I found Harper to be mostly superficial in his description of the substance of Canada’s relationship with Israel. Couched in language of “light vs. dark,” “fire and water” and “good vs. evil,” Harper presented a rather simplistic understanding of Israel and the Middle East. It lacked the complexity, depth, and nuance that one would expect from a supposed international leader when it comes to supporting Israel. Jeffery Simpson, at the Globe and Mail, observed this about Harper’s worldview when it comes to Israel and the Middle East:
[It] leaves no room for nuance, balance or understanding of complexity, just a dualistic clash between good and evil, progress and darkness, stability and danger. Of course, this is not how other Western countries behave in the Middle East, including those who strongly support Israel. But it is now Canada’s way.
That said, there is room for someone who has this paradigm. There is a place for this type of player on the international stage. We need look no further than the upcoming Super Bowl for the model of this figure par excellence: The Cheerleader.
The entire worldview of the cheerleader is limited to two and only two potential outcomes: a win or a loss. What cheerleaders want most of all – more than dialogue, more than depth, more than nuance, more than constructive discussion, more than engaging international activism – is for their side to win. Yes, there is a role for the cheerleader, but it is not one of great substance.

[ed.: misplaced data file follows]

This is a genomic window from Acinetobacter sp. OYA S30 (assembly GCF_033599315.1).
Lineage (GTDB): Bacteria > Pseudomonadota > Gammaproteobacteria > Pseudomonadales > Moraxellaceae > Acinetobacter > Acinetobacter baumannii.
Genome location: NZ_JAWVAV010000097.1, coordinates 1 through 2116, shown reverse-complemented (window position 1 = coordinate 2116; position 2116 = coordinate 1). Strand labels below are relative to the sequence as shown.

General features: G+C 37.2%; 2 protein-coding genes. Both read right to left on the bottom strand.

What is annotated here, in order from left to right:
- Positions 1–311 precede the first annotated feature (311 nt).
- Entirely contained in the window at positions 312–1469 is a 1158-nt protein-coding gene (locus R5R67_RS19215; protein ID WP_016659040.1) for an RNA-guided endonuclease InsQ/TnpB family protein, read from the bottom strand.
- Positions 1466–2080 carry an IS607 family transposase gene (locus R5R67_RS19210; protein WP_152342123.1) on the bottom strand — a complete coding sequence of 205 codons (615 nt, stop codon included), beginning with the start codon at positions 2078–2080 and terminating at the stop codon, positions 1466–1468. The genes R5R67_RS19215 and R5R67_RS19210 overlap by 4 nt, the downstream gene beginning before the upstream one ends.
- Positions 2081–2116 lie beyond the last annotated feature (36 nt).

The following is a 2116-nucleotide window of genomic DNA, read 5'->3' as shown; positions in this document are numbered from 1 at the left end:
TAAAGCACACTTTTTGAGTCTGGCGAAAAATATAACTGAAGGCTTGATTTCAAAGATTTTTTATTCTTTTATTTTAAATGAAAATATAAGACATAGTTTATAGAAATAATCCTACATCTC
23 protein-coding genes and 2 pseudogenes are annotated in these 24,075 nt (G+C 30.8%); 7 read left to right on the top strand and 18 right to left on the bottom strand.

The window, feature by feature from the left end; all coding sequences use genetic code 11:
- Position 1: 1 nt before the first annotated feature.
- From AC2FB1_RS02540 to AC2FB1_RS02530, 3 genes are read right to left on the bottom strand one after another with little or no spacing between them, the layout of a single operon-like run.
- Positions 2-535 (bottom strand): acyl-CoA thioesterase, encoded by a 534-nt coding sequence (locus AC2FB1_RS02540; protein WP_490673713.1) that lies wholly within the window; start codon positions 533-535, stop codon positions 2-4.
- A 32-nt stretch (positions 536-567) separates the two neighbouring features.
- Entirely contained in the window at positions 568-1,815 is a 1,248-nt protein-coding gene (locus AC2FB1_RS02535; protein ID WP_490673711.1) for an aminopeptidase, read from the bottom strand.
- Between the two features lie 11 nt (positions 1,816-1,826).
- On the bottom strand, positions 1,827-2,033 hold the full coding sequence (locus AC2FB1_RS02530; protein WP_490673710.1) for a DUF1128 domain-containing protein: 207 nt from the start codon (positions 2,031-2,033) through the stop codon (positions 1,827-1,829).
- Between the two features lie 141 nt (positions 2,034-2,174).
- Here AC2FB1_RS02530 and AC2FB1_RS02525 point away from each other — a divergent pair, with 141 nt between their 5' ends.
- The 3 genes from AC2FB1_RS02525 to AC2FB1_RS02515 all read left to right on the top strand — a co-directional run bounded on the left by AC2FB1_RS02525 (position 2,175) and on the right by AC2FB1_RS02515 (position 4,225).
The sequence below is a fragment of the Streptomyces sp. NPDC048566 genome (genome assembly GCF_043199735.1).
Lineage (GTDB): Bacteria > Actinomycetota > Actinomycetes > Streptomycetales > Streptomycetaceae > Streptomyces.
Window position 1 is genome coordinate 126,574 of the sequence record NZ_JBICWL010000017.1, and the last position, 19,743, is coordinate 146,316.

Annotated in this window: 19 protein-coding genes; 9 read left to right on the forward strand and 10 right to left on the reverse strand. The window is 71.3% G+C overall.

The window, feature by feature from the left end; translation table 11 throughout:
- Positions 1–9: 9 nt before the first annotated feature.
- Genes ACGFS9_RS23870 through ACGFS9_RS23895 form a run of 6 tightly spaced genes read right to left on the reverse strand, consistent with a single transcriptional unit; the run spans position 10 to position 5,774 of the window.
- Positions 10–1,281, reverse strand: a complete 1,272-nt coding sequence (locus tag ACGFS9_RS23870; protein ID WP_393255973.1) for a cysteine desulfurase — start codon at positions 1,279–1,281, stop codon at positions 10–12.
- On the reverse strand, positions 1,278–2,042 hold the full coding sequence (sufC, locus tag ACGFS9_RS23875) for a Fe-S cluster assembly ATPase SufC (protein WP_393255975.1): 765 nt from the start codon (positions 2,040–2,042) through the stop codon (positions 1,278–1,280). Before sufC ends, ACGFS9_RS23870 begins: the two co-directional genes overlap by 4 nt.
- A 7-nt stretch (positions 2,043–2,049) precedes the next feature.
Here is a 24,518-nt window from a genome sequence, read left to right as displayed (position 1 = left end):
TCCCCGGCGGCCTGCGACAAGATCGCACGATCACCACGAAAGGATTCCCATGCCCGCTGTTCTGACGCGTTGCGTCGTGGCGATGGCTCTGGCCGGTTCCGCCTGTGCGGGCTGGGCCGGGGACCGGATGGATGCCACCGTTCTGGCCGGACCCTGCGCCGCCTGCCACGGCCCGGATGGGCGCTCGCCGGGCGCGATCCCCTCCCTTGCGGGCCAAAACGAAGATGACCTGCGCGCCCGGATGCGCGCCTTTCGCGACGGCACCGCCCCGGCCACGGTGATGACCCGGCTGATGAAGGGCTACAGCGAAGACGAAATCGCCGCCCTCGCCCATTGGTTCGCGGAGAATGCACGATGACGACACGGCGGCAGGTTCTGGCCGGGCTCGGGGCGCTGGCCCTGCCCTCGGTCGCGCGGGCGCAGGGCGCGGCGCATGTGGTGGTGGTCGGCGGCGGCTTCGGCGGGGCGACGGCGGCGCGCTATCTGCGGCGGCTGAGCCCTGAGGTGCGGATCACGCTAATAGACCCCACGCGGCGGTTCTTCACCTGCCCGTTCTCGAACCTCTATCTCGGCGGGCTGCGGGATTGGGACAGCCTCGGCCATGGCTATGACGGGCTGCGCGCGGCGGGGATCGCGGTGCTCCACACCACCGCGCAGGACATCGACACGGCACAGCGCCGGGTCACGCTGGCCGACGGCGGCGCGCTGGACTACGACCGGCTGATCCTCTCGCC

- Photo Credit: Government of Canada
Harper’s Mideast is a football game, with Canada newly enshrined as Israel’s cheerleader, jumping around wildly on the sidelines. Yes, there is certainly a role for the cheerleader, but it is confined to the sidelines.
Harper offered no substantial commentary on the main issues confronting Israeli society today that Canada might play a role in. Little of consequence was said about the Israeli-Palestinian conflict, the African refugee crisis in Israel, matters of religious pluralism, or environmental crises facing the country.
The sad reality facing Harper was not missed here in Israel. Ha’aretz noted this, with a steely grasp of the ultimate reality of Canada’s role:
With all due respect to the Prime Minister of Canada, his relevance in the international community, his influence on what goes on in the Middle East and his ability to help Israel in matters of life and death are inversely related to the size of his country.
Harper’s love for Israel may come from the depths of his gut. It may be a very real and true part of his identity and what he wants Canada to reflect. But in viewing Israel and the Middle East as a football match, with a zero-sum outcome of a win vs. a loss, Harper has overestimated Canada’s role. We are not the Quarter Back. We are no longer the internationally respected honest brokers of peace. Instead, Canada is dancing wildly from the sidelines, cheering and screaming, yet somehow inexplicably feeling as though we’re contributing to the outcome of the game.
Stephen Harper seems to have forgotten that cheerleaders don’t get to win the Super Bowl.